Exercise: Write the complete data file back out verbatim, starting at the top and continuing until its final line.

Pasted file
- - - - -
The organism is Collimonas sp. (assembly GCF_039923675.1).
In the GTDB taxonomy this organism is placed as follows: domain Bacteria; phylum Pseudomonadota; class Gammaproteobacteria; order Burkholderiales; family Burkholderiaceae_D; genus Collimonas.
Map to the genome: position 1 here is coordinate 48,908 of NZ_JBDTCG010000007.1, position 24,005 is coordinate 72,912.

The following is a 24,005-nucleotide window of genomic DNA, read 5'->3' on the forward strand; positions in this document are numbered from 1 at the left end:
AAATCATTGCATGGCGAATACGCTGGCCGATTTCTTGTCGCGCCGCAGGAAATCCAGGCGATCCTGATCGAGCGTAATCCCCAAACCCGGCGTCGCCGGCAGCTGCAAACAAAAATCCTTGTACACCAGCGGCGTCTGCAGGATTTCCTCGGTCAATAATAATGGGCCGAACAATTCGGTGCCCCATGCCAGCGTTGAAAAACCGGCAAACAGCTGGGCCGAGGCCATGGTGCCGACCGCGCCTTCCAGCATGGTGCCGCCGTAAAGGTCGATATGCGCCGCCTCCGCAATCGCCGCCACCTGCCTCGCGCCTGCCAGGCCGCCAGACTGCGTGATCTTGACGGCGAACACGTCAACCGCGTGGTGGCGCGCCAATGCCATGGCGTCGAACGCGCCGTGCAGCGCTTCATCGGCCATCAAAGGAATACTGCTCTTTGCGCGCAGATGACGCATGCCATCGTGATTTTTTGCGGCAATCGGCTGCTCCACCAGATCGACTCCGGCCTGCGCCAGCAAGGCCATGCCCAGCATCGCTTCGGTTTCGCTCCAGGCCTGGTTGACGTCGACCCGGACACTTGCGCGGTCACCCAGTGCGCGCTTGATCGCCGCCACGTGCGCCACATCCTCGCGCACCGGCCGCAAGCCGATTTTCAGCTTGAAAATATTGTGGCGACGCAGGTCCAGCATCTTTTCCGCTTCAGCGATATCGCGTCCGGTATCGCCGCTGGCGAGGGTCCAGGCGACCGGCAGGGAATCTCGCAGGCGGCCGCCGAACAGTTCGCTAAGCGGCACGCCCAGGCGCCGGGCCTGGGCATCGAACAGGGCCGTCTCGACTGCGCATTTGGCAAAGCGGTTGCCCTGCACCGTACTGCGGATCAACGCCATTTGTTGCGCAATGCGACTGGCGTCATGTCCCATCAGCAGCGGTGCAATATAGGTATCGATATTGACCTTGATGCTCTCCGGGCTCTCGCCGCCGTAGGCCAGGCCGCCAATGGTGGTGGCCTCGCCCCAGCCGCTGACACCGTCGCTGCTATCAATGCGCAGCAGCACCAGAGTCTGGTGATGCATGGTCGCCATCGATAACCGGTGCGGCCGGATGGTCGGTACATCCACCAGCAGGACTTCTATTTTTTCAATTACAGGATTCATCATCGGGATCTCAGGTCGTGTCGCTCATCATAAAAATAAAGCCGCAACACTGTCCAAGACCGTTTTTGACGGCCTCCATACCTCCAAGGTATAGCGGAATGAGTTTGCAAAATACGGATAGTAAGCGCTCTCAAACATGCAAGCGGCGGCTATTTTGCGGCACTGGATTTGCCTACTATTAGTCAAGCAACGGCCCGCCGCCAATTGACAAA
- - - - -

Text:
The organism is Collimonas sp. (assembly GCF_039923675.1).
In the GTDB taxonomy this organism is placed as follows: domain Bacteria; phylum Pseudomonadota; class Gammaproteobacteria; order Burkholderiales; family Burkholderiaceae_D; genus Collimonas.
Map to the genome: position 1 here is coordinate 48,908 of NZ_JBDTCG010000007.1, position 24,005 is coordinate 72,912.

The following is a 24,005-nucleotide window of genomic DNA, read 5'->3' on the forward strand; positions in this document are numbered from 1 at the left end:
AAATCATTGCATGGCGAATACGCTGGCCGATTTCTTGTCGCGCCGCAGGAAATCCAGGCGATCCTGATCGAGCGTAATCCCCAAACCCGGCGTCGCCGGCAGCTGCAAACAAAAATCCTTGTACACCAGCGGCGTCTGCAGGATTTCCTCGGTCAATAATAATGGGCCGAACAATTCGGTGCCCCATGCCAGCGTTGAAAAACCGGCAAACAGCTGGGCCGAGGCCATGGTGCCGACCGCGCCTTCCAGCATGGTGCCGCCGTAAAGGTCGATATGCGCCGCCTCCGCAATCGCCGCCACCTGCCTCGCGCCTGCCAGGCCGCCAGACTGCGTGATCTTGACGGCGAACACGTCAACCGCGTGGTGGCGCGCCAATGCCATGGCGTCGAACGCGCCGTGCAGCGCTTCATCGGCCATCAAAGGAATACTGCTCTTTGCGCGCAGATGACGCATGCCATCGTGATTTTTTGCGGCAATCGGCTGCTCCACCAGATCGACTCCGGCCTGCGCCAGCAAGGCCATGCCCAGCATCGCTTCGGTTTCGCTCCAGGCCTGGTTGACGTCGACCCGGACACTTGCGCGGTCACCCAGTGCGCGCTTGATCGCCGCCACGTGCGCCACATCCTCGCGCACCGGCCGCAAGCCGATTTTCAGCTTGAAAATATTGTGGCGACGCAGGTCCAGCATCTTTTCCGCTTCAGCGATATCGCGTCCGGTATCGCCGCTGGCGAGGGTCCAGGCGACCGGCAGGGAATCTCGCAGGCGGCCGCCGAACAGTTCGCTAAGCGGCACGCCCAGGCGCCGGGCCTGGGCATCGAACAGGGCCGTCTCGACTGCGCATTTGGCAAAGCGGTTGCCCTGCACCGTACTGCGGATCAACGCCATTTGTTGCGCAATGCGACTGGCGTCATGTCCCATCAGCAGCGGTGCAATATAGGTATCGATATTGACCTTGATGCTCTCCGGGCTCTCGCCGCCGTAGGCCAGGCCGCCAATGGTGGTGGCCTCGCCCCAGCCGCTGACACCGTCGCTGCTATCAATGCGCAGCAGCACCAGAGTCTGGTGATGCATGGTCGCCATCGATAACCGGTGCGGCCGGATGGTCGGTACATCCACCAGCAGGACTTCTATTTTTTCAATTACAGGATTCATCATCGGGATCTCAGGTCGTGTCGCTCATCATAAAAATAAAGCCGCAACACTGTCCAAGACCGTTTTTGACGGCCTCCATACCTCCAAGGTATAGCGGAATGAGTTTGCAAAATACGGATAGTAAGCGCTCTCAAACATGCAAGCGGCGGCTATTTTGCGGCACTGGATTTGCCTACTATTAGTCAAGCAACGGCCCGCCGCCAATTGACAAA